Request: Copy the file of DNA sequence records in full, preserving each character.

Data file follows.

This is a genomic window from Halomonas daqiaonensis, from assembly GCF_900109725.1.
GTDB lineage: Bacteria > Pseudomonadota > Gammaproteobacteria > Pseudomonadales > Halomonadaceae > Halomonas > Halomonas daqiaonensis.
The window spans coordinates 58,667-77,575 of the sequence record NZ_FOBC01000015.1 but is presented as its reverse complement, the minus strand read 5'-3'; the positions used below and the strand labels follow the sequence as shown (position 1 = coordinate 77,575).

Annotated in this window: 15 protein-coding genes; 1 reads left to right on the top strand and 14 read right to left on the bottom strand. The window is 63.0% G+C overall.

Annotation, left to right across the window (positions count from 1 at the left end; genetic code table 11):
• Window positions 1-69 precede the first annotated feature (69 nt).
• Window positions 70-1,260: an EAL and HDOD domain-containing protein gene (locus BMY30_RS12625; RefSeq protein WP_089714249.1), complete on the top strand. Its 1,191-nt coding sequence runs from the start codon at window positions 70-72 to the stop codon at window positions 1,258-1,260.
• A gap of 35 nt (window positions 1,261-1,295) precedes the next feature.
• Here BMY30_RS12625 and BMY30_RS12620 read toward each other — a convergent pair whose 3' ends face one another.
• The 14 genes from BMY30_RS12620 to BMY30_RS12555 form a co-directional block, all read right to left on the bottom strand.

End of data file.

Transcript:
This is a genomic window from Halomonas daqiaonensis, from assembly GCF_900109725.1.
GTDB lineage: Bacteria > Pseudomonadota > Gammaproteobacteria > Pseudomonadales > Halomonadaceae > Halomonas > Halomonas daqiaonensis.
The window spans coordinates 58,667-77,575 of the sequence record NZ_FOBC01000015.1 but is presented as its reverse complement, the minus strand read 5'-3'; the positions used below and the strand labels follow the sequence as shown (position 1 = coordinate 77,575).

Annotated in this window: 15 protein-coding genes; 1 reads left to right on the top strand and 14 read right to left on the bottom strand. The window is 63.0% G+C overall.

Annotation, left to right across the window (positions count from 1 at the left end; genetic code table 11):
• Window positions 1-69 precede the first annotated feature (69 nt).
• Window positions 70-1,260: an EAL and HDOD domain-containing protein gene (locus BMY30_RS12625; RefSeq protein WP_089714249.1), complete on the top strand. Its 1,191-nt coding sequence runs from the start codon at window positions 70-72 to the stop codon at window positions 1,258-1,260.
• A gap of 35 nt (window positions 1,261-1,295) precedes the next feature.
• Here BMY30_RS12625 and BMY30_RS12620 read toward each other — a convergent pair whose 3' ends face one another.
• The 14 genes from BMY30_RS12620 to BMY30_RS12555 form a co-directional block, all read right to left on the bottom strand.